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By Debbie le Quesne

Landmark care laws for Wales and . . . the Budget

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A landmark Bill which aims to revolutionise how social services are delivered in Wales passed its final Assembly hurdle this week.

It represents a huge shake-up of care and for those who know me well, I have high regard for the Welsh – they know a thing or two.

The law aims to equalise standards of care across the country, will create a single, national adoption service and see the introduction of safeguarding for vulnerable adults for the first time.

It has been described by Ministers as the biggest and most complex piece of legislation to have ever been put before the Assembly since it was granted law-making powers in 2011.

I will be watching its development as the changes roll our carefully. Interestingly, at the final hurdle,  a Plaid bid to outlaw zero-hours contracts in the care sector was voted down by Labour and the Conservatives, with the Deputy Minister for Social Services, Gwenda Thomas, questioning whether it would be within the Assembly’s powers.

Assembly Members voted by 53-5 to pass the law, with the Liberal Democrats voting against, I read.

The face of caring is changing across the UK. Our own Care Bill has the potential to improve social and NHS care for all of us, but there’s a big “but . . .” that hangs above all the rhetoric and fine thinking. Yes, the frame is now almost in place to build upon, but – and here it is – funding to finance transition must be released to us.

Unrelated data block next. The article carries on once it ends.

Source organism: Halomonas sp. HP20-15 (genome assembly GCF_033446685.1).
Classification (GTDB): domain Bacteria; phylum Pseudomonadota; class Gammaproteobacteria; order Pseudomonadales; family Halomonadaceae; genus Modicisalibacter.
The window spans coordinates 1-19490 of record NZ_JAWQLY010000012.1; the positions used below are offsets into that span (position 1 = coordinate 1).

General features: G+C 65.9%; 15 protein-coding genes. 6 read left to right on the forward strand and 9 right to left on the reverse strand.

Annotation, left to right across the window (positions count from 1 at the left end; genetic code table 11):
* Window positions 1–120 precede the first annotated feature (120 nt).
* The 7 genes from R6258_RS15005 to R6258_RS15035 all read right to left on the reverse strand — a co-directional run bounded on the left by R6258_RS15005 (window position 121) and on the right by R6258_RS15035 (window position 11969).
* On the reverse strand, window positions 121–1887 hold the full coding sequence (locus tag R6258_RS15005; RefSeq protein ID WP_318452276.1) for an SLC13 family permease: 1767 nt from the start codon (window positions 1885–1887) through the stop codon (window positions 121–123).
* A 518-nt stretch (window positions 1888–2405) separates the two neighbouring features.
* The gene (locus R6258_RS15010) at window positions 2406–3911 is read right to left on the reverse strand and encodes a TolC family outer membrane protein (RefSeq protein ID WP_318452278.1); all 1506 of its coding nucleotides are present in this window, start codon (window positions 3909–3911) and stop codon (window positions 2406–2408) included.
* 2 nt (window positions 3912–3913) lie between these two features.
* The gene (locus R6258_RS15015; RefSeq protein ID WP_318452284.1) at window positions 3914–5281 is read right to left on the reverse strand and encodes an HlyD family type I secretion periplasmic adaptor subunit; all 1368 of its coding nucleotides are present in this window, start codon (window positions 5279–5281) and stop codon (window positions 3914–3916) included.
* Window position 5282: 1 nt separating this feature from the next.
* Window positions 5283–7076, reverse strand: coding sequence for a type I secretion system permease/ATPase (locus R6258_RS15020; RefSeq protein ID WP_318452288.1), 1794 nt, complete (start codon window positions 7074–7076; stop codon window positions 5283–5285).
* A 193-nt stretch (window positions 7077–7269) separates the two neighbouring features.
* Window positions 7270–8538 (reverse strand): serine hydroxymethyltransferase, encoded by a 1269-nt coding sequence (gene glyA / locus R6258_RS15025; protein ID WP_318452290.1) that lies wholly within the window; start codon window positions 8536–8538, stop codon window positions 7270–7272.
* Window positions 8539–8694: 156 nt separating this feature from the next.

George Osborne placed savers at the heart of economic recovery in his Budget with new deals on pension funds. For a few moments I though “yes, this could help free up funds and inspire better investment”.

And then I watched the analytics unfold on TV. Despite economic growth, which is good for the care sector, austerity is still on the horizon with no real plan to ease the pain the care sector and its clients are feeling for years to come.

What has been defined as the “wriggle room” of where Mr Osborne can find additional savings is a scary prospect. There seems to be a one-trick pony in this race and it involves slashing local authority budgets. The cuts are then decanted into the community, and not least, the care industry.

If the Chancellor believes that by introducing a new Pensioner Bond to help out the over 65s, I believe he’s missing the mark by a country mile. True, the interest rates are tempting, but few of the pensioners our care providers look after have disposable savings income to take advantage of the initiative.

If Mr Osborne really wants to help the elderly, he should be thinking of releasing his stranglehold on funding for their good care!

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